This survey-based study was conducted in a convenience sample of 125 adults recruited upon entering or exiting a grocery store in Kensington, Maryland, a suburb of Washington, DC. Given the exploratory nature of this study, a sample size calculation was not performed prior to the start of the study. Individuals were eligible to participate if they were ≥18 years of age, if they had a child aged ≥1 year and ≤18 years, and if they spoke and understood English. Volunteers were excluded if they indicated that they were employees of a food or a beverage company, nutritionists, or health policy specialists.

2.2. Procedure

Parents were surveyed throughout the summer of 2012 at varying times of the day and on various days of the week to avoid selection bias. Members of the study team approached parents as they entered or exited the grocery store and asked parents if “they would be willing to complete a brief interview about their family’s grocery preferences?” After providing verbal informed consent, participants were asked to partake in 4 components of our study: (1) to complete an 11-item interviewer-assisted demographic questionnaire, (2) to indicate which products they would like to purchase for their families during a grocery shopping simulation activity, (3) to identify NNS in foods and beverages as part of an NNS recognition test, and (4) to indicate their agreement with statements related to NNS in their children’s diet. Commercially available food and beverage items () were displayed on a large table and were arranged in the same order each day. Forty-four of the 142 items contained NNS. The NNS products were selected to include a wide range of low-calorie beverages, no-calorie beverages, low-calorie condiments, low-calorie desserts, and low-calorie grains and cereals. Non-NNS-containing products (up to three per NNS-containing item) were chosen which most closely resembled an NNS-containing food or beverage. Fresh fruits, vegetables, and other perishable, nonpackaged foods were not displayed. Presentation of foods and beverages was such that the front of the package was easily visible and all items were numerically coded.

Parents were asked to indicate which items they would hypothetically purchase for their family by stating the numeric code of each item selected and were instructed to assume that price was not an issue. Next, study team members explained what was meant by the term NNS and provided examples of the chemical names of NNS (e.g., aspartame, sucralose) as well as examples of the tabletop packets that contain NNS (e.g., Equal, Splenda). Before being asked to identify NNS-containing items by their numeric codes, participants had the opportunity to ask study team members for clarification about what constituted NNS. Finally, participants completed a 28-item questionnaire to assess their attitudes toward providing foods and beverages with NNS to their child. Parents were asked to provide answers that applied to a single child (if they had more than 1 child in the home) and individuals were only eligible to complete the survey once. After completing the survey, study team members disclosed which of the items presented in the grocery shopping simulation activity contained NNS. Participants received a $20 grocery store gift card as compensation for their participation in the study.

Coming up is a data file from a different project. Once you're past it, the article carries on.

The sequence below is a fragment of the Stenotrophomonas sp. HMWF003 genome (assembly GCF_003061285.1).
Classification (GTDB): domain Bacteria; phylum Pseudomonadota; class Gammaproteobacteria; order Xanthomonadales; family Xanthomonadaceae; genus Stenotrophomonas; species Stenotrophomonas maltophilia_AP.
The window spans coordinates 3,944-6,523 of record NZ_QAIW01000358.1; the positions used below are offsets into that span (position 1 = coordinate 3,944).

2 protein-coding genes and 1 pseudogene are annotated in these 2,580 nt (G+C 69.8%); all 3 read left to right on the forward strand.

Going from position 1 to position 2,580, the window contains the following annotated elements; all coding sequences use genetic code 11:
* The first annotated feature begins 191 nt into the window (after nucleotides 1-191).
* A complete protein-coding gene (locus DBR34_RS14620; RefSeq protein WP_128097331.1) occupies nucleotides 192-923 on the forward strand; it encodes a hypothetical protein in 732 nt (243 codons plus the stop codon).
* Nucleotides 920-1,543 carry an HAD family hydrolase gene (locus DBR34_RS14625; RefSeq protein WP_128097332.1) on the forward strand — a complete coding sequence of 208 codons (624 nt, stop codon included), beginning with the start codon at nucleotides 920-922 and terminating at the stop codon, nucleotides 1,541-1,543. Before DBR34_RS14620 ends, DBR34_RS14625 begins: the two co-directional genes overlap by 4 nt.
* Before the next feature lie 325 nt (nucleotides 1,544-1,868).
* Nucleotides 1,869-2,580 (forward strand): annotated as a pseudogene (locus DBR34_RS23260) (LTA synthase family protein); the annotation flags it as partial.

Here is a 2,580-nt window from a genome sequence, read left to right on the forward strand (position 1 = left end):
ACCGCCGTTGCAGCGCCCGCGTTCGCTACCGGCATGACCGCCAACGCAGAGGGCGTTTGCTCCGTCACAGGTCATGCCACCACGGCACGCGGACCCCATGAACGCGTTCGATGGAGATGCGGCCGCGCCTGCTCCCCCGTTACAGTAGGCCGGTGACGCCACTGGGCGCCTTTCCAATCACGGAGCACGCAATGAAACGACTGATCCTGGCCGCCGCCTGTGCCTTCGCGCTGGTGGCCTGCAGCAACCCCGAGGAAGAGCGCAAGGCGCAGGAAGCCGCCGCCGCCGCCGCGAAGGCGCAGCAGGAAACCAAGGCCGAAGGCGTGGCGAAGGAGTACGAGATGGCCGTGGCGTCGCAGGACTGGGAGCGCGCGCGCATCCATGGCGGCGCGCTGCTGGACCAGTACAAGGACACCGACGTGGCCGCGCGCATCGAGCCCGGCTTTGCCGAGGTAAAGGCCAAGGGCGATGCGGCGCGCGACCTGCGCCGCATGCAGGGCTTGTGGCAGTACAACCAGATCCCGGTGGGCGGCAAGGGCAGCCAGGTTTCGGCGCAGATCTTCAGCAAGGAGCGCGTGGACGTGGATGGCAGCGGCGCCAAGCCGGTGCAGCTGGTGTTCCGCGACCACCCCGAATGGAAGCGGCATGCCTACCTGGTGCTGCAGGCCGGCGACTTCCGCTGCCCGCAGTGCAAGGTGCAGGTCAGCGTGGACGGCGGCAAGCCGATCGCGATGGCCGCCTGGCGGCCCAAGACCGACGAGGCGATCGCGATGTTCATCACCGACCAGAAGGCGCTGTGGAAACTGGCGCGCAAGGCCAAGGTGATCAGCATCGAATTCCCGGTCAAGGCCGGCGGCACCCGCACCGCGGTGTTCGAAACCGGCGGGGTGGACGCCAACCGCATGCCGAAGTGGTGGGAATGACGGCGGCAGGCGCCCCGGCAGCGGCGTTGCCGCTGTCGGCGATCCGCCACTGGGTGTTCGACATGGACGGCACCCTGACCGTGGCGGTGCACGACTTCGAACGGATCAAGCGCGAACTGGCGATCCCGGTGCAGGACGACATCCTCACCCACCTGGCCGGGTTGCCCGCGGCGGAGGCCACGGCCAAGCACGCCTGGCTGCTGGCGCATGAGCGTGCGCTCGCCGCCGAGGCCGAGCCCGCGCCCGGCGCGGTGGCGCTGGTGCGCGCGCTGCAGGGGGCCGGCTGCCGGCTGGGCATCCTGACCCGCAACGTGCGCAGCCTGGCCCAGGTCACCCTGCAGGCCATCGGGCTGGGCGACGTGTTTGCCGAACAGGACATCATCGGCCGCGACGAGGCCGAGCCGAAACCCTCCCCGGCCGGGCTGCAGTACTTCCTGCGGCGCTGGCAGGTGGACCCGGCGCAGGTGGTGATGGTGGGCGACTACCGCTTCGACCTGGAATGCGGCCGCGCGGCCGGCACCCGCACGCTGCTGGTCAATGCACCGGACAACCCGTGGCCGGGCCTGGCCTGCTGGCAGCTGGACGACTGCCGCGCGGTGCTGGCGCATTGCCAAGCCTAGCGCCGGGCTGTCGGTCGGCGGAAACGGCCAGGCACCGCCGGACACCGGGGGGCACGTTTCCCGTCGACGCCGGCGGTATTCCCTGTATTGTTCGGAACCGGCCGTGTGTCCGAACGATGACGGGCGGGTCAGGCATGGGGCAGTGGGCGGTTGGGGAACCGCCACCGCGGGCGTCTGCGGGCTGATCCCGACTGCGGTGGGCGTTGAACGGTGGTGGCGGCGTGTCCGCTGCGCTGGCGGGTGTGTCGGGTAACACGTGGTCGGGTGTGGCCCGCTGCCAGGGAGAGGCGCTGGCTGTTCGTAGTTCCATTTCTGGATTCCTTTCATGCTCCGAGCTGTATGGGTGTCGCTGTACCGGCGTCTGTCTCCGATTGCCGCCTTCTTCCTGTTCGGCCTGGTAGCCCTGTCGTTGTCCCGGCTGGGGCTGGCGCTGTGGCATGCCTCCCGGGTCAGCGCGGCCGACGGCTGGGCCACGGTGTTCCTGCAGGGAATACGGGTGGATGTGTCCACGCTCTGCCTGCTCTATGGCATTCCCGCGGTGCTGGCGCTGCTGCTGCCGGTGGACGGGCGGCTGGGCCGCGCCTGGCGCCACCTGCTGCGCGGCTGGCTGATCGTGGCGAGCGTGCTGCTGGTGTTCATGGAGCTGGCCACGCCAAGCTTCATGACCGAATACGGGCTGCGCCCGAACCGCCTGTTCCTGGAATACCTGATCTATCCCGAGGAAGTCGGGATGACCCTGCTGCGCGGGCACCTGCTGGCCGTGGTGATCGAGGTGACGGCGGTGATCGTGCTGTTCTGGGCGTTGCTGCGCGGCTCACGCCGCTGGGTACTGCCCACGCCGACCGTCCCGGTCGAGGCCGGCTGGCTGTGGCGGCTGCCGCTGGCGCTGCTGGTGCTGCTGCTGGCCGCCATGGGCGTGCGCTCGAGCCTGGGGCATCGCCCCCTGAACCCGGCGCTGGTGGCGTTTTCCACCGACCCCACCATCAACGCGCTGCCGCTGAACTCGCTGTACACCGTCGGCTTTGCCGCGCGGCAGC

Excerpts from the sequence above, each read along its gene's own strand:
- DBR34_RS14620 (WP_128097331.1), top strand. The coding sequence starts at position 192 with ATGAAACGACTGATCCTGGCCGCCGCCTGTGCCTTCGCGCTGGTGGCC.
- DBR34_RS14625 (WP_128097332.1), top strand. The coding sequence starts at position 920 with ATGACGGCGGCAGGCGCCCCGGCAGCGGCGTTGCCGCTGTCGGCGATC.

2.3. Measures
2.3.1. Sociodemographic Characteristics

Sociodemographic variables included gender, age group (18–25, 26–35, 36–45, 46–55, or >55 years), race and ethnicity (non-Hispanic white, non-Hispanic black, Hispanic, or other), self-reported weight and height, perceived weight category (underweight, normal weight, overweight, and obese), number of children in the household, occupation, and educational attainment (≤high school, some college, Bachelor’s degree, Master’s degree, and Doctorate degree). Body mass index (BMI) was calculated (weight in kg ÷ height in m2) using self-reported height and weight.

2.3.2. Grocery Shopping Simulation Activity

The percentage of NNS-containing items out of the total number of groceries selected was calculated for each participant. For example, if a participant selected 24 items and 12 of these items contained NNS, this participant’s NNS grocery score would be 50% (12 out of 24 × 100).

2.3.3. Nonnutritive Sweetener Recognition Test

An NNS recognition score was calculated based on how many of the 44 NNS-containing items were identified out of the 142 presented products. For example, if a participant correctly identified 15 NNS-containing items, this participant’s NNS recognition score would be 34% (15 out of 44 × 100).